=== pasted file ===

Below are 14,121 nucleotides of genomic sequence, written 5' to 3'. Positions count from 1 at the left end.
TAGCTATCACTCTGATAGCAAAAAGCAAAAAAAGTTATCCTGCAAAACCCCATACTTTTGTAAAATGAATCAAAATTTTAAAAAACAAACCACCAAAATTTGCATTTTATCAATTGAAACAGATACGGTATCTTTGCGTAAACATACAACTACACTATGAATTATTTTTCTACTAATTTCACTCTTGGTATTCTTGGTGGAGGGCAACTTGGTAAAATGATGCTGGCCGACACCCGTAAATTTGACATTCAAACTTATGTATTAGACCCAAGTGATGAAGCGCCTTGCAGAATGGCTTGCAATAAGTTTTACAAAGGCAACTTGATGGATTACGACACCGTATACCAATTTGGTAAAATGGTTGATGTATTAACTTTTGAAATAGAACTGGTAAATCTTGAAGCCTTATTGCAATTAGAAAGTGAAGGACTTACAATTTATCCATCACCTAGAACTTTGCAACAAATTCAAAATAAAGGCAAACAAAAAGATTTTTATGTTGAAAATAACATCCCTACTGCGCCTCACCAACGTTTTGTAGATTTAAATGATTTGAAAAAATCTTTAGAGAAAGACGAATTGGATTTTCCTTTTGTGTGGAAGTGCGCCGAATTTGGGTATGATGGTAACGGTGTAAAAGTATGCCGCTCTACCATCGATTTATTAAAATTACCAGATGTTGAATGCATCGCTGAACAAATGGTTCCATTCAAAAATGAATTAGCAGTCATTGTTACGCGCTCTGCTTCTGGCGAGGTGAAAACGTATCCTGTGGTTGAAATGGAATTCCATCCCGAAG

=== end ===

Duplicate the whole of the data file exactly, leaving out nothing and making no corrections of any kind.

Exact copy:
Below are 14,121 nucleotides of genomic sequence, written 5' to 3'. Positions count from 1 at the left end.
TAGCTATCACTCTGATAGCAAAAAGCAAAAAAAGTTATCCTGCAAAACCCCATACTTTTGTAAAATGAATCAAAATTTTAAAAAACAAACCACCAAAATTTGCATTTTATCAATTGAAACAGATACGGTATCTTTGCGTAAACATACAACTACACTATGAATTATTTTTCTACTAATTTCACTCTTGGTATTCTTGGTGGAGGGCAACTTGGTAAAATGATGCTGGCCGACACCCGTAAATTTGACATTCAAACTTATGTATTAGACCCAAGTGATGAAGCGCCTTGCAGAATGGCTTGCAATAAGTTTTACAAAGGCAACTTGATGGATTACGACACCGTATACCAATTTGGTAAAATGGTTGATGTATTAACTTTTGAAATAGAACTGGTAAATCTTGAAGCCTTATTGCAATTAGAAAGTGAAGGACTTACAATTTATCCATCACCTAGAACTTTGCAACAAATTCAAAATAAAGGCAAACAAAAAGATTTTTATGTTGAAAATAACATCCCTACTGCGCCTCACCAACGTTTTGTAGATTTAAATGATTTGAAAAAATCTTTAGAGAAAGACGAATTGGATTTTCCTTTTGTGTGGAAGTGCGCCGAATTTGGGTATGATGGTAACGGTGTAAAAGTATGCCGCTCTACCATCGATTTATTAAAATTACCAGATGTTGAATGCATCGCTGAACAAATGGTTCCATTCAAAAATGAATTAGCAGTCATTGTTACGCGCTCTGCTTCTGGCGAGGTGAAAACGTATCCTGTGGTTGAAATGGAATTCCATCCCGAAG